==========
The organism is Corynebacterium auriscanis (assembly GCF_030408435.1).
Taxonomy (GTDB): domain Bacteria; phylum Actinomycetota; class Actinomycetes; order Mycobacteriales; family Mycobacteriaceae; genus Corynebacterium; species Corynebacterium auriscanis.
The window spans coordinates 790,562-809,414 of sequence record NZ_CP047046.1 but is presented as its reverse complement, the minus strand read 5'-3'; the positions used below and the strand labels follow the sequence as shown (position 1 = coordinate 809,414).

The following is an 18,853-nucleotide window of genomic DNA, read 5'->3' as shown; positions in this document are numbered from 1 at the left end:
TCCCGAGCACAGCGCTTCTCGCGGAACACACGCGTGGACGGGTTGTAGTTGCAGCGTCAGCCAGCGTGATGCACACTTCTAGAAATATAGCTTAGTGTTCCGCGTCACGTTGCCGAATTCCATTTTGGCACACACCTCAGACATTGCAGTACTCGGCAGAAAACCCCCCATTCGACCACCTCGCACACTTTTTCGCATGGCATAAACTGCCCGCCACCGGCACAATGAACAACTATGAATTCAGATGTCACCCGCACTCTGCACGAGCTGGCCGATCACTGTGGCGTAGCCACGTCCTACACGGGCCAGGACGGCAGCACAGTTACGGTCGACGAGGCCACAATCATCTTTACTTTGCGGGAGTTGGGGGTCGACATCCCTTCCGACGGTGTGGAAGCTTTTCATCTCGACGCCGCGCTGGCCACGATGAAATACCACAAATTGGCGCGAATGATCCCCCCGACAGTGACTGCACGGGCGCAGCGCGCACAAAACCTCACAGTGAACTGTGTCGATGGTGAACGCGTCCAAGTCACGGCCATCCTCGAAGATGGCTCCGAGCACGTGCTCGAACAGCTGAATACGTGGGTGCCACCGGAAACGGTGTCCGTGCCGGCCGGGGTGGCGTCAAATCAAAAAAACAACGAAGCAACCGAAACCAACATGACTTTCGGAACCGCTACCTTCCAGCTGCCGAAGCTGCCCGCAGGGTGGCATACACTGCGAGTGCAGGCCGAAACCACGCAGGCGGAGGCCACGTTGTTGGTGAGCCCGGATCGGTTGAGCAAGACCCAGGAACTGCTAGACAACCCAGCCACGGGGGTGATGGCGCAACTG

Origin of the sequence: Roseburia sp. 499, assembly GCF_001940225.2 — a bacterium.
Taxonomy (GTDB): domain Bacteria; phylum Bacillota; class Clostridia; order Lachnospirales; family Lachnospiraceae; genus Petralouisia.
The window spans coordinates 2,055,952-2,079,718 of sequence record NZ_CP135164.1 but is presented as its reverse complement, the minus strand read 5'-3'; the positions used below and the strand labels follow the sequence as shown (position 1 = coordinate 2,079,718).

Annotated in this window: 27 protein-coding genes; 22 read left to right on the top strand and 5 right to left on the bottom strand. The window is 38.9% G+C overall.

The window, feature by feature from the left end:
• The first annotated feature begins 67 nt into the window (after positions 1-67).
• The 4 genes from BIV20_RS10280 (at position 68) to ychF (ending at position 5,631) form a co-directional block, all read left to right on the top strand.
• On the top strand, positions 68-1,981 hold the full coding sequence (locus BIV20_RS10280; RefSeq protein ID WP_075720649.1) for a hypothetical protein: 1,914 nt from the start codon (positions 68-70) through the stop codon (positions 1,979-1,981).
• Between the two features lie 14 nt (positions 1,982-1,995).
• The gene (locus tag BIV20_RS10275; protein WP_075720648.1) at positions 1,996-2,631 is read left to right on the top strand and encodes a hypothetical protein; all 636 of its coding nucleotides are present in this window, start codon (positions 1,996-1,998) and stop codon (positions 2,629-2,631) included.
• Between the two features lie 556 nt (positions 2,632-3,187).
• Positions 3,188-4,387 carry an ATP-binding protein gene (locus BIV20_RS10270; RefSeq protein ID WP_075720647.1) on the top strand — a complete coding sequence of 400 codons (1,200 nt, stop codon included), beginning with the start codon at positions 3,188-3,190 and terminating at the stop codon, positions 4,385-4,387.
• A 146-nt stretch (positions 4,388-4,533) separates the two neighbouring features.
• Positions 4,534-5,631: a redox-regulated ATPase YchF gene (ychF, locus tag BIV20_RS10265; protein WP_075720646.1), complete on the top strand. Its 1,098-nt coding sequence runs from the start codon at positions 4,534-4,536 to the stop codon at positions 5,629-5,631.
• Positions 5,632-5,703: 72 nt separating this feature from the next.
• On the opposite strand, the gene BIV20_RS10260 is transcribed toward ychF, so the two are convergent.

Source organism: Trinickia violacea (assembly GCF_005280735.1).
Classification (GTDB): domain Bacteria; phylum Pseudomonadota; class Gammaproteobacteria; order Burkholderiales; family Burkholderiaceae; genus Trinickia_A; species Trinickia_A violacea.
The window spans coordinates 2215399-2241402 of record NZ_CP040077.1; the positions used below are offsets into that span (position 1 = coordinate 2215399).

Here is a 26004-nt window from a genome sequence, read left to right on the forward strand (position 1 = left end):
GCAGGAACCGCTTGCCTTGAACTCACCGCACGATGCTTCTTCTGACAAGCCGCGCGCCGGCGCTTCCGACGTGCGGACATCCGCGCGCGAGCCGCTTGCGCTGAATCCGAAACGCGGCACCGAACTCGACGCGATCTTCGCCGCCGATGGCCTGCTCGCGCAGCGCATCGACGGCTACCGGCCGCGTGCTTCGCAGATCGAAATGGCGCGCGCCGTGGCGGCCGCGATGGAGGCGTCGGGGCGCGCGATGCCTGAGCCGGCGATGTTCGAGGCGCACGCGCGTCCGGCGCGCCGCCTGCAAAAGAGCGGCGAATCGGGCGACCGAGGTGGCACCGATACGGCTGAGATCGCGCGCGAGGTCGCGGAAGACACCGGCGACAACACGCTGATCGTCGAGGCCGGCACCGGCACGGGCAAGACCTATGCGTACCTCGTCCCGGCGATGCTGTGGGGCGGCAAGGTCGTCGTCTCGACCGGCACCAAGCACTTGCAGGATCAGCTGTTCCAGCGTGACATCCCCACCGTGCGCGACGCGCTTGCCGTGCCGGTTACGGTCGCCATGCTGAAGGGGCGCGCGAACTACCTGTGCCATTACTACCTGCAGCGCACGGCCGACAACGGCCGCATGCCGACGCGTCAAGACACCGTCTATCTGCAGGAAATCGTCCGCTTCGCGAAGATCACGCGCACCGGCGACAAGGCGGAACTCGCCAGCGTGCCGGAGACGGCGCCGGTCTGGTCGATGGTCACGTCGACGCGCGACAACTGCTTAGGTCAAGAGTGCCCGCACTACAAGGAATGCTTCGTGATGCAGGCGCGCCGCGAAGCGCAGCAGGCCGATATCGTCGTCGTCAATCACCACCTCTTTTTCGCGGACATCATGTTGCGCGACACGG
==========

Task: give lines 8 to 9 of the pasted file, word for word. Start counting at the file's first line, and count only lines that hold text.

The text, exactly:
The window spans coordinates 2,055,952-2,079,718 of sequence record NZ_CP135164.1 but is presented as its reverse complement, the minus strand read 5'-3'; the positions used below and the strand labels follow the sequence as shown (position 1 = coordinate 2,079,718).

Annotated in this window: 27 protein-coding genes; 22 read left to right on the top strand and 5 right to left on the bottom strand. The window is 38.9% G+C overall.